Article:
Jon Gordon’s review published on Letterboxd:
If there is one representative shot that sums up Carol it is of a pensive face through a rain smeared window. Todd Haynes uses windows as a persistent device to indicate loneliness, separation, apartness. Mist and rain compound the feeling. It is one of the loneliest films I've ever seen.
It is also one of the finest. When thinking about most films you can come up with a short list of what makes them work well. Perhaps a fine script, or an impressive acting performance, the score or the cinematography. In the case of Carol, it has the whole package: it is just total class.
The script is subtle, by necessity involving coded conversations, hiding emotional depths behind plain words. There are also zingers though: "What a strange girl you are. Flung out of space!" ; "I don't know what I want. How could I know what I want if I say yes to everything?" It's not a script that you would read in isolation, it only works because of the incredible reading of the lines and the aching, swooning tone that is maintained throughout.
The period setting is very fine indeed, with the camera luxuriating in the furniture, buildings, cars, street scenes. You find yourself feeling the suffocating restrictions of 50s romantic life whilst at the same time becoming nostalgic for chrome fittings and wooden train sets. It is a lovely trick: it is a film both glamorous and despairing.
The camera doesn't so much move as glide, from one perfect frame to another. It moves in on small gestures, red nails, lips, clothing. It frames people through doors, windows. I loved how it says more than any of the characters. The first hour sped by, I was just wide-eyed at the intelligence and the beauty on display. It felt a bit like being wrapped up in Cate Blanchett's fur coat. Snug and suffocating, gorgeous and cruel.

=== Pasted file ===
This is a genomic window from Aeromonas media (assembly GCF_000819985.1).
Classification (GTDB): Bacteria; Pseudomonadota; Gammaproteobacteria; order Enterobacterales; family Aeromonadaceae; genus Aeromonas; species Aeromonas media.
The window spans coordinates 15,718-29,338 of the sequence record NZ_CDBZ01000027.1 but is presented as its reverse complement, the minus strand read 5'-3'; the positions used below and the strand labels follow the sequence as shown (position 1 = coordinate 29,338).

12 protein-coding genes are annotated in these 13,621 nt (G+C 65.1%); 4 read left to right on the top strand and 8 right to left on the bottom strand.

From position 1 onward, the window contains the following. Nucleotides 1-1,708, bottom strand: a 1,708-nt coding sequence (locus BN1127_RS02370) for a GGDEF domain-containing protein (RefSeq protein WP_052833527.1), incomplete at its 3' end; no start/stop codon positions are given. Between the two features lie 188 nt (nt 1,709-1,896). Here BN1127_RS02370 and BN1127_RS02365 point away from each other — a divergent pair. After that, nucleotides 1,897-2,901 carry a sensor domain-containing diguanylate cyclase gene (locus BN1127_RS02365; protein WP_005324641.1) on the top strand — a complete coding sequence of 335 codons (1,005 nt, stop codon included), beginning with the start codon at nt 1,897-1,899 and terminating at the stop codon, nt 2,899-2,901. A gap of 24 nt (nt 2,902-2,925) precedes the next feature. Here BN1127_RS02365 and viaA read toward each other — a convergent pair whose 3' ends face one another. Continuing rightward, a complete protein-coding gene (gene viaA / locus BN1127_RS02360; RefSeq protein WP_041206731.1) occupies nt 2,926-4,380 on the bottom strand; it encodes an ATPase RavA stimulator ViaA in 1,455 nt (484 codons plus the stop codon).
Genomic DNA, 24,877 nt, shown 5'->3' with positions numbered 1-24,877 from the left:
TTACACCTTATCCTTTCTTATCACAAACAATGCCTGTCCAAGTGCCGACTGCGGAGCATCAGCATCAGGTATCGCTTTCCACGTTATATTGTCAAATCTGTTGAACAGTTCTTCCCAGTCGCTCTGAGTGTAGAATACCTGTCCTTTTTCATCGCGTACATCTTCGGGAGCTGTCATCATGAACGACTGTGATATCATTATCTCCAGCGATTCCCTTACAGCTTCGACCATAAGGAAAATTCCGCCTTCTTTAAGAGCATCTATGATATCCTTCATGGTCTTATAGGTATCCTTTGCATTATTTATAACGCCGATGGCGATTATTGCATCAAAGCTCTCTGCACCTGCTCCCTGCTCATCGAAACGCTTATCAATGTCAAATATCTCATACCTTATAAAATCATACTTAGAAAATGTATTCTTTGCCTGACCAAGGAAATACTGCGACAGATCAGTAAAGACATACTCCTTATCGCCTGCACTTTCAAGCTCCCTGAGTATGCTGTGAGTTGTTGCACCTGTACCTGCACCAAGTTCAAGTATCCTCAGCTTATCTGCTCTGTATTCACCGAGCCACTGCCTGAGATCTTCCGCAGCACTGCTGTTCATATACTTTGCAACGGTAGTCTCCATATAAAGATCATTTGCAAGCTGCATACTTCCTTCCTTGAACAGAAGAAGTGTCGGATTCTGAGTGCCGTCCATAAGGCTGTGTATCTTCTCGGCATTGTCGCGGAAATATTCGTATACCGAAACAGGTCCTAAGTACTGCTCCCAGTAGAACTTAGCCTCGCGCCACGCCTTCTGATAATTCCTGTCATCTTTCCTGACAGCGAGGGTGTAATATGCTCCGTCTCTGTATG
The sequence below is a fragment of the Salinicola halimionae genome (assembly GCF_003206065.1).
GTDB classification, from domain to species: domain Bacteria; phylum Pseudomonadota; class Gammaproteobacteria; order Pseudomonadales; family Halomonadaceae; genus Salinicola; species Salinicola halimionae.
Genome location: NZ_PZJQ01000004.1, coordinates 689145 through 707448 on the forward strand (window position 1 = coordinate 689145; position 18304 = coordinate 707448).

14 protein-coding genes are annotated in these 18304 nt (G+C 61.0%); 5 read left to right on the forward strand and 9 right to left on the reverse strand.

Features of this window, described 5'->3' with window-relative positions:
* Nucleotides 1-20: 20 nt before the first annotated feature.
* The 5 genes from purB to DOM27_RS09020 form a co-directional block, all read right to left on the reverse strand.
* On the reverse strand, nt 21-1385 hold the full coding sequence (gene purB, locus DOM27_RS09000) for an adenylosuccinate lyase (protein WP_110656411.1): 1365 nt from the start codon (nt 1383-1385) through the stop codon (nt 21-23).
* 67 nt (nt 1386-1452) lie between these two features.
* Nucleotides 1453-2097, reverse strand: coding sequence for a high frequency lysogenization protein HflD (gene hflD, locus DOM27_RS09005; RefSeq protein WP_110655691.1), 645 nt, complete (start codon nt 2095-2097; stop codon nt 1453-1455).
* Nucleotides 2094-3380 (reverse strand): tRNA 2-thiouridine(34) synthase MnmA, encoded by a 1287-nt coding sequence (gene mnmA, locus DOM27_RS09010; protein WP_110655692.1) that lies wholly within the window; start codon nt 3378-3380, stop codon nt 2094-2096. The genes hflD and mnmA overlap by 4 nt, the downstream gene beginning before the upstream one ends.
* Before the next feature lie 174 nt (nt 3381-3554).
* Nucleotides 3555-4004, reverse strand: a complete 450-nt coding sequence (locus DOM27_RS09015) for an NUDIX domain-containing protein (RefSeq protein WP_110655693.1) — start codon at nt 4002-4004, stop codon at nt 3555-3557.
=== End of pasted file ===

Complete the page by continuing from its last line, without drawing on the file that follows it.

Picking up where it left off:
This use of gesture and small signs to indicate shifting emotions reminded me most of In The Mood For Love, although the tone of the film is entirely different.
The score is also perfect. Drawing back just before tipping into melodrama, it complements the swooning nature of the film, the glide of the camera, the undercurrents of emotion and passion, love and desire.
But, of course, these things are just preludes to the main course: the acting. Cate Blanchett is no surprise, she is always wonderful. She turned Blue Jasmine from just another Woody Allen film to something almost special. Like a movie goddess of times past she is all poise and elegance but with a hardness and steel that make her formidable. But also, of course, she can play all the emotions: fear, anger, despair. She gets weaker as the movie goes on before giving a stunning speech in a lawyer's office which is a masterclass in how to show a lifetime of suppressed rage and desire.
Rooney Mara is the surprise. Elfin and light, she might almost blow away on the breeze when the film begins. The film needs to show her growing embodiment as a woman, as a passionate being. The fact that Mara manages this is greatly to her credit. She strengthens, grows, you see in her mouth and her eyes how she is becoming the woman she needs to be.
Carol is obviously a companion piece to Far From Heaven. If you were being mean you could say that Haynes' films are simply period pieces, a recreation of old social mores and societal restrictions. I think they are more universal than that. Carol is about forbidden love, yes, but also about moral choice, about what happens to personalities under duress. A story about individuals struggling against artificial ideas of normality will always be relevant.
If there is one scene that I loved above all else, it is the first time that the lovers share a car. The plunge into a tunnel and the filming becomes almost abstract: images blend and fade and we get glimpses of smiles and glances. It creates the perfect impression of that first woozy feeling of love. It is wonderful.
The film is wonderful. I have been a bit gushing but it seems appropriate. Why bother watching films at all if you can't take delight in something as lovely as this.